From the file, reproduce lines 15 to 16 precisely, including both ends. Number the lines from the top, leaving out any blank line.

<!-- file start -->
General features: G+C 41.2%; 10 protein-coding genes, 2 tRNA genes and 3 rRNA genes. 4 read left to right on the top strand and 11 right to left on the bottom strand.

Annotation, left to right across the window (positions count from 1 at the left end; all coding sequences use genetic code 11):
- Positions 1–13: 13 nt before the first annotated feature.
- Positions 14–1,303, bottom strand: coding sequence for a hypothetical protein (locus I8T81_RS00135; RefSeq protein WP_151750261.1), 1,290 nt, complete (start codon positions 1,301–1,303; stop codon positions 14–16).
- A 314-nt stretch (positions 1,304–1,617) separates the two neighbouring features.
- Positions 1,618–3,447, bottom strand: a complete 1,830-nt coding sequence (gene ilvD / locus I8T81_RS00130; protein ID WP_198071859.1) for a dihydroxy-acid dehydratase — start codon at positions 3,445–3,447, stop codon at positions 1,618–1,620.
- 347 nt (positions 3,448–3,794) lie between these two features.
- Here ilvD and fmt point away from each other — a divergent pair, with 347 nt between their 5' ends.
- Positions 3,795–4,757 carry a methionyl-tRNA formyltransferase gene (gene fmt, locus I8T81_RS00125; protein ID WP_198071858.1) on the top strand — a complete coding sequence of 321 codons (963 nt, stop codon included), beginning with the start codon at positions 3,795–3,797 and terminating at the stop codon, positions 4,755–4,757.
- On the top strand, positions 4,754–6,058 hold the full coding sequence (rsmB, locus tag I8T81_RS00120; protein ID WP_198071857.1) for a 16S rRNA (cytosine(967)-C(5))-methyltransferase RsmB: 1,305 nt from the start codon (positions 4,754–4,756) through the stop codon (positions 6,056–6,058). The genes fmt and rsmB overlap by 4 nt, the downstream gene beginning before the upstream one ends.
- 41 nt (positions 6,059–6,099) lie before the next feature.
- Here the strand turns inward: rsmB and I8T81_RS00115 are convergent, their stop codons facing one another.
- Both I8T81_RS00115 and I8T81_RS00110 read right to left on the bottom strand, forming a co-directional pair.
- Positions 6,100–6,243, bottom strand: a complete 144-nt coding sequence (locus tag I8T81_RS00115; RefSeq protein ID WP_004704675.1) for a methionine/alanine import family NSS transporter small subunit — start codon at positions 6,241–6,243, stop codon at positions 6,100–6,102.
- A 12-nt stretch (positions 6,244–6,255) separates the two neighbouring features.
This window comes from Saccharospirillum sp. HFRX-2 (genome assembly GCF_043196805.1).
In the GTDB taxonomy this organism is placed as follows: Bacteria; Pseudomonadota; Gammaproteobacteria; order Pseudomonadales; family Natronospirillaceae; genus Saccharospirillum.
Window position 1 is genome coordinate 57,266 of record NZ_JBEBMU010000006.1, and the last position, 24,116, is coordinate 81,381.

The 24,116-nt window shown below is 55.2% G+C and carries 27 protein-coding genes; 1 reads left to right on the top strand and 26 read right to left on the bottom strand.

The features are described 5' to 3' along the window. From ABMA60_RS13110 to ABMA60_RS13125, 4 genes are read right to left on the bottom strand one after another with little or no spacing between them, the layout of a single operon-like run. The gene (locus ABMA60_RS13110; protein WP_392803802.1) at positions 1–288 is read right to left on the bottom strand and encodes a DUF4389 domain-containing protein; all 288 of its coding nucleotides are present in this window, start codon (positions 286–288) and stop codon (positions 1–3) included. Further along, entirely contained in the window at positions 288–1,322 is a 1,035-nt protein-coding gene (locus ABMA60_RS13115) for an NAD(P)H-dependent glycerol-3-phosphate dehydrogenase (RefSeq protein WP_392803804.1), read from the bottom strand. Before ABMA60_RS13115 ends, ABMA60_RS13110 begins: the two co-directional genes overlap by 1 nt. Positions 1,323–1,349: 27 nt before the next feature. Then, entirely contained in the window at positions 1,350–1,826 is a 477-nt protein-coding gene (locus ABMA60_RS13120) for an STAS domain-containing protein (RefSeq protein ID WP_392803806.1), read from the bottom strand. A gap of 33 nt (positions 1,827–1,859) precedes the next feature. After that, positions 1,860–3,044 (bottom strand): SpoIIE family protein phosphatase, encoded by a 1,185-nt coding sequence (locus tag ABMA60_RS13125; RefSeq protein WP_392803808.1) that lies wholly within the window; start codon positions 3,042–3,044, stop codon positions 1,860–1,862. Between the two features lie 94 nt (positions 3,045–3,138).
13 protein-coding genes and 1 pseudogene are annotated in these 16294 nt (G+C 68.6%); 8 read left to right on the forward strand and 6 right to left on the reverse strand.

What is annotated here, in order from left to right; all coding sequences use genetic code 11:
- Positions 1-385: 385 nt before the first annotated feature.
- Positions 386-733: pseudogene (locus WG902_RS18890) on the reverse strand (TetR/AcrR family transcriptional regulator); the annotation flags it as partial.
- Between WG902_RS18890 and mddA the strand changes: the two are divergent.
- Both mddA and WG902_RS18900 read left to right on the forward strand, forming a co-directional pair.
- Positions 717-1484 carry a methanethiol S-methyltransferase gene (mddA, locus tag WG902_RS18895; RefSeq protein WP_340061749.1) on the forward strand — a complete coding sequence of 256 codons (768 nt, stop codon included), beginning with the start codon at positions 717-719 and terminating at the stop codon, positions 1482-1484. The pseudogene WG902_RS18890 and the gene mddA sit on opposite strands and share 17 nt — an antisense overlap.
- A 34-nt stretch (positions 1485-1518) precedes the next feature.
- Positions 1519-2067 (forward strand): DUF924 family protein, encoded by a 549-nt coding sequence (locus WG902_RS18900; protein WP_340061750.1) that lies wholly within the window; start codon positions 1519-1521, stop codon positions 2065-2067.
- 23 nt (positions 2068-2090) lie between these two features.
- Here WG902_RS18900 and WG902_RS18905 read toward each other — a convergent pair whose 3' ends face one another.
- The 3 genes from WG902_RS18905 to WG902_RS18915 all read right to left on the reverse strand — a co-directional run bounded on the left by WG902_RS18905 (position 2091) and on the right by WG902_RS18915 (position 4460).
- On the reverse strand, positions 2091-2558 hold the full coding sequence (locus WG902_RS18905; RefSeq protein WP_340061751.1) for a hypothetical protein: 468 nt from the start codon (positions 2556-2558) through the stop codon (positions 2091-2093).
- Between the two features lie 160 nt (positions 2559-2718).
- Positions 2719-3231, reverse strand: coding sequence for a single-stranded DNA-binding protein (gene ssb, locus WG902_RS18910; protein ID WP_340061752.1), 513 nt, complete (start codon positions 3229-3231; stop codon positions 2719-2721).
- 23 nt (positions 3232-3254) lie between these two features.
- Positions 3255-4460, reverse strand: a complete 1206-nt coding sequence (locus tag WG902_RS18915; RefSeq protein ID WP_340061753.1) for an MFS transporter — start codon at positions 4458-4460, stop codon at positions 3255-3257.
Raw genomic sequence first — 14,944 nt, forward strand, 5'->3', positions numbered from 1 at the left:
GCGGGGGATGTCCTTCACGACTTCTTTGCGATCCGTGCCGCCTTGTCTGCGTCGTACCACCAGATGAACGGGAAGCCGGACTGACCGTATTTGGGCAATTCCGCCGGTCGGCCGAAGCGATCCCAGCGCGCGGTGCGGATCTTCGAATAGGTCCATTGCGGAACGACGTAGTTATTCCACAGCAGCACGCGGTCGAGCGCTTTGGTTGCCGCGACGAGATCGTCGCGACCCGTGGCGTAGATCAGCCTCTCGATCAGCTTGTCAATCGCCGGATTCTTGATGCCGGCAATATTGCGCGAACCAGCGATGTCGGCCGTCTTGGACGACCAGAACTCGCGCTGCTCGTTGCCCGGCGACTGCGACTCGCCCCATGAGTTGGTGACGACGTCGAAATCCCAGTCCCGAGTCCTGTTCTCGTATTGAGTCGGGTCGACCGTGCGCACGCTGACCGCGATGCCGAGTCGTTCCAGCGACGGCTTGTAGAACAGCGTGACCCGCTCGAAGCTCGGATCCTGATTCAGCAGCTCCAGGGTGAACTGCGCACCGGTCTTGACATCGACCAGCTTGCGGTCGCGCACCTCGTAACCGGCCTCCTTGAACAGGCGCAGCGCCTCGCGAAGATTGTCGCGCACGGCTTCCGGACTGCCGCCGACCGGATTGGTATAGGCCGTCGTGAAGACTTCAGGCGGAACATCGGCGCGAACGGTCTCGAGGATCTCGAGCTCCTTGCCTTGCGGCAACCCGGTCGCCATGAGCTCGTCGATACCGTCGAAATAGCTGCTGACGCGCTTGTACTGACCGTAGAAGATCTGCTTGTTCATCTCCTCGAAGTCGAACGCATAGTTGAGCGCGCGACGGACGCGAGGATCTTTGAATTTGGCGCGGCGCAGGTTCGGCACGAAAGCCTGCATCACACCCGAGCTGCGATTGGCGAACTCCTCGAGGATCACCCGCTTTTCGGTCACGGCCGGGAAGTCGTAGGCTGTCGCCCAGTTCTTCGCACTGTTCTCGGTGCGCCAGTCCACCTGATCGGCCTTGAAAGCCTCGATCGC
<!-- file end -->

- A 12-nt stretch (positions 6,244–6,255) separates the two neighbouring features.
This window comes from Saccharospirillum sp. HFRX-2 (genome assembly GCF_043196805.1).